Politicians, policemen and motorists must commit to adherence to traffic rules
Despite the traffic police claiming to have penalised an increasing number of people, traffic violations continue to rise. The traffic police launched a special drive against drunk driving/riding and triple seat riding. In the last 45 days, the traffic police booked around 970 motorists for riding/driving under the influence of alcohol in the state, while during the same period around 1000 two-wheeler riders were penalised for triple seat riding. Drunk driving/riding is one of the major causes of road accidents. The figures suggest that more than 20 motorists were caught for drunk driving/riding every day on an average during the past one and a half months. During the first 51 days of this year the police booked around 1,080 drivers or riders for drunk driving as against 863 last year. The police have also reported that there was 61 per cent increase in the cases of red light jumping between January 1 and February 20, with 196 cases booked, as compared to 121 cases in the corresponding period of previous year. The numbers could be much more as traffic lights have been installed only at few places in the state. However, drunk driving/riding, triple seat riding, rash driving and red light jumping, which cause injuries and loss of human lives, continue on the roads. Motorists driving a car or riding a two-wheeler are commonly encountered across the state. Hardly any cases are booked against juveniles riding or driving vehicles, though such cases with or without the connivance of their parents or elders are rampant in the state. Surely, the fear of law is still missing.
The police have staff shortage that constrains them from catching every violator. They also lack equipment and gadgets that can record violations. CCTV cameras are not ubiquitous. Though the traffic police carry out drive against violations daily or at regular intervals, often their drive does not achieve the kind of success they would expect as motorists warn each other of their presence at a particular point, making them turn their vehicles to take alternative routes to escape punishment. There may be cases in which motorists do not heed the signal of the traffic police to stop and speed away.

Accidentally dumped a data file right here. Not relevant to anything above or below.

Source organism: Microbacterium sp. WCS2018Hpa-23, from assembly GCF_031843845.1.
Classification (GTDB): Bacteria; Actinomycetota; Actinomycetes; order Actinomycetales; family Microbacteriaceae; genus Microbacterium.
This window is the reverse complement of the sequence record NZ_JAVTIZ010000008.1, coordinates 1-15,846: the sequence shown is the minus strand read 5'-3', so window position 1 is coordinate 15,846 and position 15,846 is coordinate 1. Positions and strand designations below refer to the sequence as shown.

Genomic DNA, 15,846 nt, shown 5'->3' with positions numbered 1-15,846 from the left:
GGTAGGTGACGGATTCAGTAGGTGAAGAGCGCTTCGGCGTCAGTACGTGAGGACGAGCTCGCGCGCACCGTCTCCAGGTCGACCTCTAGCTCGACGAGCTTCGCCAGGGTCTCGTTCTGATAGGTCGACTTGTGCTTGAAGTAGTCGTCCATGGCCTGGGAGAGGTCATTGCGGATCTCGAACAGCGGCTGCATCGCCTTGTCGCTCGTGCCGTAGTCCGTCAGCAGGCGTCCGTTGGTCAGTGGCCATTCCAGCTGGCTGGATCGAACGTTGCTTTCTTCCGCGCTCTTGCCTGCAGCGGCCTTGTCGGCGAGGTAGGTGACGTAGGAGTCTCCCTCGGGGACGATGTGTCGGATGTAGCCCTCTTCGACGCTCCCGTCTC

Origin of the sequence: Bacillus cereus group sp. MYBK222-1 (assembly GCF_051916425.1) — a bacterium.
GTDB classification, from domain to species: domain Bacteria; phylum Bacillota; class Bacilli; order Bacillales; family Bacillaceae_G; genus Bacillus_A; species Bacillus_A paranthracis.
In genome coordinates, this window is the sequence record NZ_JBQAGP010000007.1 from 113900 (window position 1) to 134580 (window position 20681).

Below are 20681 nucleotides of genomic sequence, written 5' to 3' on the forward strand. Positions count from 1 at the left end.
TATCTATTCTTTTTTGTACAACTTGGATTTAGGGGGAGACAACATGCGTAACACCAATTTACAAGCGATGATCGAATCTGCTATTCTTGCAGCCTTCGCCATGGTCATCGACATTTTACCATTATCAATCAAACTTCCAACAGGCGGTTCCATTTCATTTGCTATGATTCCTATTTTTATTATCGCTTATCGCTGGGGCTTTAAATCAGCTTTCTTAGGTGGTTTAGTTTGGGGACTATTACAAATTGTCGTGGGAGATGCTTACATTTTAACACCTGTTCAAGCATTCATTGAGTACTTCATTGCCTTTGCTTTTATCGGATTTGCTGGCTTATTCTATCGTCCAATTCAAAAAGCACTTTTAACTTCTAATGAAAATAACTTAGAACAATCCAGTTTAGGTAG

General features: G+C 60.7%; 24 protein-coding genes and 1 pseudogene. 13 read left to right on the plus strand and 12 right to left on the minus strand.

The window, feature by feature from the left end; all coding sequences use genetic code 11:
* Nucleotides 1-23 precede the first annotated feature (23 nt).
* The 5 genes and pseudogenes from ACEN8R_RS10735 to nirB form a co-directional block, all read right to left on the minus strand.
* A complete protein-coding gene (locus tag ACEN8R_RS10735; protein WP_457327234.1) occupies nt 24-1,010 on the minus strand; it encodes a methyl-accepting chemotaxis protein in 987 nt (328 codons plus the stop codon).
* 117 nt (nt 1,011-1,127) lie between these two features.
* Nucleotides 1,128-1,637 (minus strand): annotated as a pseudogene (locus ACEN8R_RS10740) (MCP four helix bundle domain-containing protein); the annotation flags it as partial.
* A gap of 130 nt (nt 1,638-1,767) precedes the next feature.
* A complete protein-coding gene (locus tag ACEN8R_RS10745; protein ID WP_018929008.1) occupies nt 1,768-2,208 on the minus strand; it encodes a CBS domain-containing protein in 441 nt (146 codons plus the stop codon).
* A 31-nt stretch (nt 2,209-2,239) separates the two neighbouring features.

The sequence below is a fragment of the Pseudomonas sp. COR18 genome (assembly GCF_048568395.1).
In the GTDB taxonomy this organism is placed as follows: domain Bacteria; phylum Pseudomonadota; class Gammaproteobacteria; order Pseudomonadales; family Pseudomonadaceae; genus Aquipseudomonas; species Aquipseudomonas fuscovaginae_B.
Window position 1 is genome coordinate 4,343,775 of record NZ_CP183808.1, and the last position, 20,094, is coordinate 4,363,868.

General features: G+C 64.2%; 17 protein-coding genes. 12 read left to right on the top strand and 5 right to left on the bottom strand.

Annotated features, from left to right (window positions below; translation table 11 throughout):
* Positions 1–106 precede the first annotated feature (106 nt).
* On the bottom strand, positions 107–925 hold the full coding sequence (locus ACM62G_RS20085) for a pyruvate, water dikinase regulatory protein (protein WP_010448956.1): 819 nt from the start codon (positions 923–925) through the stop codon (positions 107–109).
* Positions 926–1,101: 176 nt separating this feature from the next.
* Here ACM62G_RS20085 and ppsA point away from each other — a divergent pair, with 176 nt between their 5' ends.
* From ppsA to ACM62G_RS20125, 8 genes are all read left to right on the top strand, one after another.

In the past five years the state has recorded around 300 deaths in road accidents on an average every year. According to the police and road transport officials, most of the accidents were caused due to rash and negligent driving and could have been avoided had the motorists followed road discipline. The drives by the police and transport department officials against errant motorists do not appear to have brought significant change. One reason is the understaffing of the traffic police which prevents them from establishing a ubiquitous presence. The traffic police need to post their men at busy intersections and other places where they can spot violations and penalise the violators on the spot. They need to keep changing the roads where the men would be posted in order to keep the surprise element on to instill fear in the minds of the motorists. The amounts of fine also matter in a state where people have comparatively higher incomes. The fines must be higher. Not only that, the fines should be combined with suspension of driving licence. The police claim that they recommend suspension of licences of motorists for various violations but the transport department sits over the recommendations.
The central government had amended the rules to make fines for traffic violations deterrent and even notified them. However, new fines have not been implemented in the state, probably because the politicians in power fear a popular reaction. They have to understand, and they must make people understand, that heavy fines are to deter violations in order to save human lives. Though the state had announced that it would implement the new fines in 2020 there are no signs of it. Everybody – the politicians in power, the officials of the police and transport departments and the motorists – must show deep commitment to saving human lives including their own. They should not be lax in enforcing or following traffic rules and must tell themselves every morning that they would bring down the number of deaths in road accidents in Goa from 300 to zero.